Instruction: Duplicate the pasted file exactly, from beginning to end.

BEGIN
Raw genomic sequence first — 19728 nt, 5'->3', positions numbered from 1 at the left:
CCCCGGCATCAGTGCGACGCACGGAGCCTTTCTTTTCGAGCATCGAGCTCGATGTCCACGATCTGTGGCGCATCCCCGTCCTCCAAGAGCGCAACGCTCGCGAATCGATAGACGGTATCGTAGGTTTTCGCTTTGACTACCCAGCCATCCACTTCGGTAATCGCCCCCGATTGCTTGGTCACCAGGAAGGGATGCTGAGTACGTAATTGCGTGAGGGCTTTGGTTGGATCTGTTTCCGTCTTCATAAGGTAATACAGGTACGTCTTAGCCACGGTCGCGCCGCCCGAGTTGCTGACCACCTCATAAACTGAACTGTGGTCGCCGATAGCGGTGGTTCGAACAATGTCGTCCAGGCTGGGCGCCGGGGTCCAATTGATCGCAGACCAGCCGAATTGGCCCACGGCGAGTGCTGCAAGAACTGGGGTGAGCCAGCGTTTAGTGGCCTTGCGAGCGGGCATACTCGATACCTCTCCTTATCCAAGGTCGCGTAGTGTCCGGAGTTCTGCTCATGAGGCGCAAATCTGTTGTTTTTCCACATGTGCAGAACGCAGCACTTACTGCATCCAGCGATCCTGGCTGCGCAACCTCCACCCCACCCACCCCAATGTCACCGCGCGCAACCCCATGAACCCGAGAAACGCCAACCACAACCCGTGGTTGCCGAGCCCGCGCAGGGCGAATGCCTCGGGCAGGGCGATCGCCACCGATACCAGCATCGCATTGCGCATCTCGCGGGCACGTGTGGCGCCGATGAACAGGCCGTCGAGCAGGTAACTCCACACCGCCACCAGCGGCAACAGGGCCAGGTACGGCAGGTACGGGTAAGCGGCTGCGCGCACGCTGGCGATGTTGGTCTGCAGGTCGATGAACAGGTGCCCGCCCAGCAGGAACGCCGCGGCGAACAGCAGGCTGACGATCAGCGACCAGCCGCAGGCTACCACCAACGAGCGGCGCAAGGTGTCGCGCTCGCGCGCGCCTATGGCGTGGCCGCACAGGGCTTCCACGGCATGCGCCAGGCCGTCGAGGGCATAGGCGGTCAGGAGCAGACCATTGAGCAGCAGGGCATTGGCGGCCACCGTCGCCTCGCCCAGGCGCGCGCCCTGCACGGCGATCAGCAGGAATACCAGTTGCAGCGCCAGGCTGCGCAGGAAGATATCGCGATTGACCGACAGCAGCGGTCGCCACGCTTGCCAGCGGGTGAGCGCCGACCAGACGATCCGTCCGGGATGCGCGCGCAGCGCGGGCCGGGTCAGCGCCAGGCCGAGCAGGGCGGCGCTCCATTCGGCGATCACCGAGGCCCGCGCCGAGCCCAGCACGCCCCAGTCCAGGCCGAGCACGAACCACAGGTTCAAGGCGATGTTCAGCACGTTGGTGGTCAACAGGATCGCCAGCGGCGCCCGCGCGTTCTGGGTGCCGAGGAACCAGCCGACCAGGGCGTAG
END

Raw genomic sequence first — 19728 nt, 5'->3', positions numbered from 1 at the left:
CCCCGGCATCAGTGCGACGCACGGAGCCTTTCTTTTCGAGCATCGAGCTCGATGTCCACGATCTGTGGCGCATCCCCGTCCTCCAAGAGCGCAACGCTCGCGAATCGATAGACGGTATCGTAGGTTTTCGCTTTGACTACCCAGCCATCCACTTCGGTAATCGCCCCCGATTGCTTGGTCACCAGGAAGGGATGCTGAGTACGTAATTGCGTGAGGGCTTTGGTTGGATCTGTTTCCGTCTTCATAAGGTAATACAGGTACGTCTTAGCCACGGTCGCGCCGCCCGAGTTGCTGACCACCTCATAAACTGAACTGTGGTCGCCGATAGCGGTGGTTCGAACAATGTCGTCCAGGCTGGGCGCCGGGGTCCAATTGATCGCAGACCAGCCGAATTGGCCCACGGCGAGTGCTGCAAGAACTGGGGTGAGCCAGCGTTTAGTGGCCTTGCGAGCGGGCATACTCGATACCTCTCCTTATCCAAGGTCGCGTAGTGTCCGGAGTTCTGCTCATGAGGCGCAAATCTGTTGTTTTTCCACATGTGCAGAACGCAGCACTTACTGCATCCAGCGATCCTGGCTGCGCAACCTCCACCCCACCCACCCCAATGTCACCGCGCGCAACCCCATGAACCCGAGAAACGCCAACCACAACCCGTGGTTGCCGAGCCCGCGCAGGGCGAATGCCTCGGGCAGGGCGATCGCCACCGATACCAGCATCGCATTGCGCATCTCGCGGGCACGTGTGGCGCCGATGAACAGGCCGTCGAGCAGGTAACTCCACACCGCCACCAGCGGCAACAGGGCCAGGTACGGCAGGTACGGGTAAGCGGCTGCGCGCACGCTGGCGATGTTGGTCTGCAGGTCGATGAACAGGTGCCCGCCCAGCAGGAACGCCGCGGCGAACAGCAGGCTGACGATCAGCGACCAGCCGCAGGCTACCACCAACGAGCGGCGCAAGGTGTCGCGCTCGCGCGCGCCTATGGCGTGGCCGCACAGGGCTTCCACGGCATGCGCCAGGCCGTCGAGGGCATAGGCGGTCAGGAGCAGACCATTGAGCAGCAGGGCATTGGCGGCCACCGTCGCCTCGCCCAGGCGCGCGCCCTGCACGGCGATCAGCAGGAATACCAGTTGCAGCGCCAGGCTGCGCAGGAAGATATCGCGATTGACCGACAGCAGCGGTCGCCACGCTTGCCAGCGGGTGAGCGCCGACCAGACGATCCGTCCGGGATGCGCGCGCAGCGCGGGCCGGGTCAGCGCCAGGCCGAGCAGGGCGGCGCTCCATTCGGCGATCACCGAGGCCCGCGCCGAGCCCAGCACGCCCCAGTCCAGGCCGAGCACGAACCACAGGTTCAAGGCGATGTTCAGCACGTTGGTGGTCAACAGGATCGCCAGCGGCGCCCGCGCGTTCTGGGTGCCGAGGAACCAGCCGACCAGGGCGTAG